Is Drinking Alcohol Linked to COPD? 

Is Drinking Alcohol Linked to COPD? 

Living with chronic obstructive pulmonary disease (COPD) is difficult because the lungs are such a necessary part of a body’s function. They give air and exchange it to bring oxygen throughout the body. Damage to the lungs can greatly impact a person’s ability to not only feel good but live a healthy life. Chronic bronchitis and emphysema are two major health issues that can occur, which are similar to COPD, but many factors complicate this diagnosis. Drinking alcohol may be one of them

Tobacco Dependence

Smoking and drinking complicate matters excessively for people with COPD. The National Institutes on Alcohol Abuse and Alcoholism record that people with alcohol dependence are three times more likely to be smokers than the average population. People who use tobacco are four times more likely to be dependent on alcohol than the average group. Smoking is one of those things that sneaks up on a person long-term. It may be that a person feels fine for quite a while, then suddenly, things start to head downhill. Since COPD is linked to lung irritants, smoking is one that can cause this problem to occur.

Drinking and COPD

Heavy drinking can reduce levels of glutathione in the body. This is an antioxidant that protects the lungs from smoke damage. Chronic drinking behavior prevents the lungs from keeping a healthy airway. When a person is always working to clear contaminants from the mucous system, alcohol can work against this function and actually keep the body from doing its thing. People who are diagnosed with COPD have been found in studies to be more reluctant to give up drinking due to the diagnosis. This could be because people with COPD drank before being diagnosed. It is hard to determine whether alcohol consumption contributed to this or whether it was unrelated.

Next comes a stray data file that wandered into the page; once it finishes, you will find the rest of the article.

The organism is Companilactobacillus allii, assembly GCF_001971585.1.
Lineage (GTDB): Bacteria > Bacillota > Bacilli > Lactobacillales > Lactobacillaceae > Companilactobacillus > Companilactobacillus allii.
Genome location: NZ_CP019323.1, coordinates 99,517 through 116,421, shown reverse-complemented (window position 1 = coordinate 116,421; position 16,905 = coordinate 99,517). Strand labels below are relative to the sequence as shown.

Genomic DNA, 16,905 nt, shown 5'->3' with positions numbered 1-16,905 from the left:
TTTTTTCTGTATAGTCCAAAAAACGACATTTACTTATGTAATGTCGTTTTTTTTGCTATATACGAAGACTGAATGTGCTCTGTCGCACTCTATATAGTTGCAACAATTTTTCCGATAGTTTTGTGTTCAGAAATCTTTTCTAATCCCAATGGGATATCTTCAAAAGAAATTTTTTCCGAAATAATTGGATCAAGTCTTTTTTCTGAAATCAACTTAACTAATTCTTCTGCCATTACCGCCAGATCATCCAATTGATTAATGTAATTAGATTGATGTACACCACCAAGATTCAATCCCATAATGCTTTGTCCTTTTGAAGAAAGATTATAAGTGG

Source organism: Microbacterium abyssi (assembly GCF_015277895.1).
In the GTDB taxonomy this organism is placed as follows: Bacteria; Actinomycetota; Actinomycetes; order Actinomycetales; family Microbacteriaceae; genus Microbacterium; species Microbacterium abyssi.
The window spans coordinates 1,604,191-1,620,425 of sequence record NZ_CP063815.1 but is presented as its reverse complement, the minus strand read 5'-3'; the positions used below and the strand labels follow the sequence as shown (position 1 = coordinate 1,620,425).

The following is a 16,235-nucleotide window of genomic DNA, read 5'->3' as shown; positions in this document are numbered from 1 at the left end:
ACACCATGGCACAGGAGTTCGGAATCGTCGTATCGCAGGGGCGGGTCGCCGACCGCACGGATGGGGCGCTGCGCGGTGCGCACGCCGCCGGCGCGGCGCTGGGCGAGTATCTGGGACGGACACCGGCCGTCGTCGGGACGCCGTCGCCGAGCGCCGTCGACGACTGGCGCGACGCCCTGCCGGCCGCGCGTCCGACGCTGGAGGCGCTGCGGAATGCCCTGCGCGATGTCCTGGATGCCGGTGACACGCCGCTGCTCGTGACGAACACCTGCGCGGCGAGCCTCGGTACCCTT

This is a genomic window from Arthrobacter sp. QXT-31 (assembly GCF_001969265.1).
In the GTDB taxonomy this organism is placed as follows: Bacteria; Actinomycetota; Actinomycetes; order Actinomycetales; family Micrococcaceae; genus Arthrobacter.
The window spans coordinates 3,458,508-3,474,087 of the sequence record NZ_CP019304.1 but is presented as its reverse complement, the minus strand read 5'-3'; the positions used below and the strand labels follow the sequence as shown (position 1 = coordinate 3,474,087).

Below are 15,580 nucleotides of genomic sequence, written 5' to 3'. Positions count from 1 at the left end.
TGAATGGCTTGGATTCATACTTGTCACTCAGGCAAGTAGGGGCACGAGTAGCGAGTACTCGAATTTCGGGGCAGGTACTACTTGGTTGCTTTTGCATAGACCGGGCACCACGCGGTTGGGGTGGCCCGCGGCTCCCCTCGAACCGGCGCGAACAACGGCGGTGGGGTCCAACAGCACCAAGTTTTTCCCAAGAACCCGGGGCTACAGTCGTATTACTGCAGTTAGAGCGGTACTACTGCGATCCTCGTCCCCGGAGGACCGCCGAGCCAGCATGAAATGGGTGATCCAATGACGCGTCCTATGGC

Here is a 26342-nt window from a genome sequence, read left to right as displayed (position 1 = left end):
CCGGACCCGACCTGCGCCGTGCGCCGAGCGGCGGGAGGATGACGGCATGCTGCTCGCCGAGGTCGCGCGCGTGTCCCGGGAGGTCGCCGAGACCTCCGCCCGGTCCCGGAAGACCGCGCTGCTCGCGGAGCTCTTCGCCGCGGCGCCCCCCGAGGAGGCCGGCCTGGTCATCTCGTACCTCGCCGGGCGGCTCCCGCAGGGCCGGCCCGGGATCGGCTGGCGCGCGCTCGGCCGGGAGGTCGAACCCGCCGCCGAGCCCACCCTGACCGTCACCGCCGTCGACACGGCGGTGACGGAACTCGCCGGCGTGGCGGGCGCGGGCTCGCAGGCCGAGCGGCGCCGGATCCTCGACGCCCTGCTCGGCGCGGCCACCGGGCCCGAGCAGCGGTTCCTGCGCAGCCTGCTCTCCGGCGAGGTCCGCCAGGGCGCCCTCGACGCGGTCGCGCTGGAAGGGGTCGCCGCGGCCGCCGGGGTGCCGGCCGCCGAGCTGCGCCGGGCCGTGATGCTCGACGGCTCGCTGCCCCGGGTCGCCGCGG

Know the Facts

People who drink have been found to be more likely to smoke. People who smoke are more likely to also drink. This combination increases the risk for several conditions which might aggravate symptoms of COPD. with that diagnosis, quitting smoking and stopping chronic alcohol use goes a long way to reducing symptoms. Some things to consider when looking at drinking behavior and smoking:

  • Knowing how to quit and doing it are two different things. If you need help quitting smoking, drinking, or both, it is best to seek help from professionals who understand addiction and dependency
  • Get support from others who are in the same boat and can offer help on the journey
  • Educate yourself on what smoking and drinking can do so you can be more informed
  • Mark the day on your calendar and announce it to your partner or friends, then quit
  • Remove any reminders of drinking or smoking behavior

The key is to not give up on yourself. Over time, you will find where you are meant to be. It may feel difficult now, but it is not impossible. Whenever possible, adjust your plan, find a new way of doing things, and seek help from therapists and counselors who understand your needs and get down to the root causes so you can heal.

There is a healing that takes place when you are able to find where you can go to get support for the journey of recovery. Our program provides a special focus for professionals including chiropractors, nurses, doctors, lawyers, and more who need help with addiction recovery. Call us to find out more: 866-848-3001.